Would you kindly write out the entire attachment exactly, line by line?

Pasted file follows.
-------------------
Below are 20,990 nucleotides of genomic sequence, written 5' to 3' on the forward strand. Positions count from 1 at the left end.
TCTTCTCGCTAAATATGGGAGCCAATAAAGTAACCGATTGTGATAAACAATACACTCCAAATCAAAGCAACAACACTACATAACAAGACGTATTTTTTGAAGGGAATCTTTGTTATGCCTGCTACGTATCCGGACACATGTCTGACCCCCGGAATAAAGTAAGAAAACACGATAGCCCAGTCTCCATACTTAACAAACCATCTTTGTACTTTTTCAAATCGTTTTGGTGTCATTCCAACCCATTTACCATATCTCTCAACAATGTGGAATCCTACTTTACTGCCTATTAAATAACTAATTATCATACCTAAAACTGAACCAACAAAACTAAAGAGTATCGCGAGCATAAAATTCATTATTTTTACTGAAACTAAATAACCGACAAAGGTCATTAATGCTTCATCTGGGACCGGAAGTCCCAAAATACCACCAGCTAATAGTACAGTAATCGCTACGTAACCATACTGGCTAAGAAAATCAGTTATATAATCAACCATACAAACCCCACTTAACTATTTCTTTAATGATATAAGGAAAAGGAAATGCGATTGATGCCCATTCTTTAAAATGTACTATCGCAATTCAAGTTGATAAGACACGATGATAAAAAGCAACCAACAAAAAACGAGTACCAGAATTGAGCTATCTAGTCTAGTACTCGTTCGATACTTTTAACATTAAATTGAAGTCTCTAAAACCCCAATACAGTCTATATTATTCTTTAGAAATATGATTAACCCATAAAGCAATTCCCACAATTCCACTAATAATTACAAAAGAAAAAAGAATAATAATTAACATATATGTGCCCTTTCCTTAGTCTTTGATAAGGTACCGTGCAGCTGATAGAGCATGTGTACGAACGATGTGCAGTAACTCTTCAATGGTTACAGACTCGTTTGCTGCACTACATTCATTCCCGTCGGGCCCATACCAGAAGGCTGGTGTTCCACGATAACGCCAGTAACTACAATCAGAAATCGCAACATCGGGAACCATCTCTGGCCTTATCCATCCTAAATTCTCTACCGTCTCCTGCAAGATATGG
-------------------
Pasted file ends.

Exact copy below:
Below are 20,990 nucleotides of genomic sequence, written 5' to 3' on the forward strand. Positions count from 1 at the left end.
TCTTCTCGCTAAATATGGGAGCCAATAAAGTAACCGATTGTGATAAACAATACACTCCAAATCAAAGCAACAACACTACATAACAAGACGTATTTTTTGAAGGGAATCTTTGTTATGCCTGCTACGTATCCGGACACATGTCTGACCCCCGGAATAAAGTAAGAAAACACGATAGCCCAGTCTCCATACTTAACAAACCATCTTTGTACTTTTTCAAATCGTTTTGGTGTCATTCCAACCCATTTACCATATCTCTCAACAATGTGGAATCCTACTTTACTGCCTATTAAATAACTAATTATCATACCTAAAACTGAACCAACAAAACTAAAGAGTATCGCGAGCATAAAATTCATTATTTTTACTGAAACTAAATAACCGACAAAGGTCATTAATGCTTCATCTGGGACCGGAAGTCCCAAAATACCACCAGCTAATAGTACAGTAATCGCTACGTAACCATACTGGCTAAGAAAATCAGTTATATAATCAACCATACAAACCCCACTTAACTATTTCTTTAATGATATAAGGAAAAGGAAATGCGATTGATGCCCATTCTTTAAAATGTACTATCGCAATTCAAGTTGATAAGACACGATGATAAAAAGCAACCAACAAAAAACGAGTACCAGAATTGAGCTATCTAGTCTAGTACTCGTTCGATACTTTTAACATTAAATTGAAGTCTCTAAAACCCCAATACAGTCTATATTATTCTTTAGAAATATGATTAACCCATAAAGCAATTCCCACAATTCCACTAATAATTACAAAAGAAAAAAGAATAATAATTAACATATATGTGCCCTTTCCTTAGTCTTTGATAAGGTACCGTGCAGCTGATAGAGCATGTGTACGAACGATGTGCAGTAACTCTTCAATGGTTACAGACTCGTTTGCTGCACTACATTCATTCCCGTCGGGCCCATACCAGAAGGCTGGTGTTCCACGATAACGCCAGTAACTACAATCAGAAATCGCAACATCGGGAACCATCTCTGGCCTTATCCATCCTAAATTCTCTACCGTCTCCTGCAAGATATGG